CW’s The Flash has become a fan-favorite TV show and excitement for season 2 has boosted since certain casting decisions were revealed at San Diego Comic-Con International. Namely, that Jay Garrick will appear in the show, played by Teddy Sears (Masters of Sex). But for you who don’t know the comics too well, who is this mysterious speedster?
Category Archives: Television
A lot of horror fans are sick to (un)death of zombies. Still, AMC’s The Walking Dead‘s Nielsen ratings have increased every year. This is why the show is about to start its sixth season and why the creator of the original comic series, Robert Kirkman, has launched a prequel spinoff series on AMC called Fear The Walking Dead.
Before you get too annoyed, consider that at least some of those horror fans are responsible for making those Nielsen ratings skyrocket. The Walking Dead is just one of the many current shows that are part of the genre television renaissance.
With the exception of Wayward Pines (which just finished its first and only season), there are several genre other shows still going strong, such as American Horror Story, Bates Motel, Penny Dreadful, Teen Wolf, and the best of the bunch, the sadly-now-cancelled Hannibal (#SaveHannibal!). No matter how you feel about The Walking Dead, its critical and commercial success has made it possible for other genre-themed shows to get the green light.
It has been confirmed that in Arrow season 4, our heroes will face the DC Comics villain Anarky. The masked political extremist will be played by Alexander Calvert of Nickelodeon’s The Troop.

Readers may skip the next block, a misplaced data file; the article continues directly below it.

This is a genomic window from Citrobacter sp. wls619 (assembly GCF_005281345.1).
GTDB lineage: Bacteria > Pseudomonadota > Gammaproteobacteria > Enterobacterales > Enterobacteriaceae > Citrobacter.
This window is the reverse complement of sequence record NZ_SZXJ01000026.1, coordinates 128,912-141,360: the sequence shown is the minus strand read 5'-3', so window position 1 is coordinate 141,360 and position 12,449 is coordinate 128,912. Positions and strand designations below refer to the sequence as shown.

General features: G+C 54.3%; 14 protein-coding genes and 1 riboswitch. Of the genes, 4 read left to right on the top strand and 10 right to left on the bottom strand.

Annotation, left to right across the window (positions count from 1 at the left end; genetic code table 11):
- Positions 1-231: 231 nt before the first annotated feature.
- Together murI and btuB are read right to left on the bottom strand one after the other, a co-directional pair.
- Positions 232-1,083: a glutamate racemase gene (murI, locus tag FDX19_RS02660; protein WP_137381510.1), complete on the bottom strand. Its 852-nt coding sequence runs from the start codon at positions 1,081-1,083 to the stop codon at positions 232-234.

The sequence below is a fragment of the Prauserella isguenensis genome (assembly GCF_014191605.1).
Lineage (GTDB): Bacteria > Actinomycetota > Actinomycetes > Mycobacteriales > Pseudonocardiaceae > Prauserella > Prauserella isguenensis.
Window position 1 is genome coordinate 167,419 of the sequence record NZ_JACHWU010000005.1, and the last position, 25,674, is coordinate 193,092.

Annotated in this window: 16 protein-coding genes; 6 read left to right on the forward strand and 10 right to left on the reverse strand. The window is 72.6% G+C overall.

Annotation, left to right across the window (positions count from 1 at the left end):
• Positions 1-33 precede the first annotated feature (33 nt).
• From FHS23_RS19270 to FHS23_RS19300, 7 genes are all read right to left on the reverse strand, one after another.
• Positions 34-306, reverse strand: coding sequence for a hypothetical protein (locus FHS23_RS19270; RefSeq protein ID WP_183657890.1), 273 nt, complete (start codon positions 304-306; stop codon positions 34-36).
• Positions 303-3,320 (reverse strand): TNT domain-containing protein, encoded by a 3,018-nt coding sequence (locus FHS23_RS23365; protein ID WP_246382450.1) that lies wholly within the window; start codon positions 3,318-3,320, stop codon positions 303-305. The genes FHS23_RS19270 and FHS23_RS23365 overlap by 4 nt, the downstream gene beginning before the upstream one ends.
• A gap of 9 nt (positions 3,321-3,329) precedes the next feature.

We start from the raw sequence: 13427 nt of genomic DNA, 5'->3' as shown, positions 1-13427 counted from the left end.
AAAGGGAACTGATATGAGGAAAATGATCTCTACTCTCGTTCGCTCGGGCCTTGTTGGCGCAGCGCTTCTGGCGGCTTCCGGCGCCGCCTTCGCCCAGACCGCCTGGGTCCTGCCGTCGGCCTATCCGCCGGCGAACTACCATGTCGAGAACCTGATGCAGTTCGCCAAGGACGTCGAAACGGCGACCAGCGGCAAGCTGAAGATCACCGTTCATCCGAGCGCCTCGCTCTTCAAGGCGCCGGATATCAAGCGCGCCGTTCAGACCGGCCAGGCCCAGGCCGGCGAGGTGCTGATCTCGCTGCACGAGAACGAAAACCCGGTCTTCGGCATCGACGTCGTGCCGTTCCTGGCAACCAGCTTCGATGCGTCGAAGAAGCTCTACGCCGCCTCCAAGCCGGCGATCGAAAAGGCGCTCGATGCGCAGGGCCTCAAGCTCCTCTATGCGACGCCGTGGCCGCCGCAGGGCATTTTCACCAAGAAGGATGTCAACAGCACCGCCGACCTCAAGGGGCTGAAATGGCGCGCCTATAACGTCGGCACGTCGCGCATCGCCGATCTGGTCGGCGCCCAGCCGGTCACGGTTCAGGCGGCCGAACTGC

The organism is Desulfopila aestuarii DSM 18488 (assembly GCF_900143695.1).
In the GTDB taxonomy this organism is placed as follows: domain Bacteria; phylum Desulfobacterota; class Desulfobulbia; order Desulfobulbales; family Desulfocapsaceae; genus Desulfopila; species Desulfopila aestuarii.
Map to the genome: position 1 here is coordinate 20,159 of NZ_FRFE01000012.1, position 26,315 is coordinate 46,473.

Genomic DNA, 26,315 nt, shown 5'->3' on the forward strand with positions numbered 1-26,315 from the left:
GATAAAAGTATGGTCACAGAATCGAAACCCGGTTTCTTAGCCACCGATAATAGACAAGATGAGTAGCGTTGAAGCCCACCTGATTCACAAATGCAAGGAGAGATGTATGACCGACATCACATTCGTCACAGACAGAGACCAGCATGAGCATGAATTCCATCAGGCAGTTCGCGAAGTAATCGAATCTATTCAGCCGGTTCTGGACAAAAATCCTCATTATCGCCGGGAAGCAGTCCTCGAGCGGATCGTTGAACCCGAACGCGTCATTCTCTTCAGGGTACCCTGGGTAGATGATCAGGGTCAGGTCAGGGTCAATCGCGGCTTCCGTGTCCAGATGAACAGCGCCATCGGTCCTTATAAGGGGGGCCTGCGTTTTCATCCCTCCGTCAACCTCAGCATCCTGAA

But who is this guy? What makes him stand out from your standard costumed baddie? What’s his connection to the Batman, Mad Magazine and the terrorist hero of V for Vendetta?
“The Great Red Dragon” marks the beginning of a new phase for Hannibal, shifting back to the show’s procedural roots as it prepares to unravel the mystery of the Dragon. It makes for a welcome change of pace. The high wire psychology that played out in Italy was extraordinary, but that balancing act becomes more difficult to maintain the longer it goes on. “The Great Red Dragon” gives the show the opportunity to regain its bearings, serving as a nostalgic reminder that Hannibal, Will, and Jack first came together to help solve crimes.
The episode is primarily exposition, although it covers the ground with far more panache than most other shows. After a three-year jump in time, we learn that Jack is back in charge at the FBI, while Alana is running the institution where Hannibal is a prisoner. Chilton is on the celebrity doctor circuit penning books about serial killers. He occasionally visits Hannibal to gloat, though it’s unclear if he’ll get his comeuppance before the show runs out of episodes.
When you first watch Dark Matter, the recently launched Friday night show on Space and SyFy, you may be reminded of a time not so long ago before shows such as Battlestar Galactica and Orphan Black bumped the quality bar on specialty channel SF.
However, if you stick with the show past a somewhat bland first episode, Dark Matter starts to surprise in a lot of ways.
When it kicks off, Dark Matter seems like a Canadian knock off of Farscape, except without all of the colour and weirdness that gave that show its identity.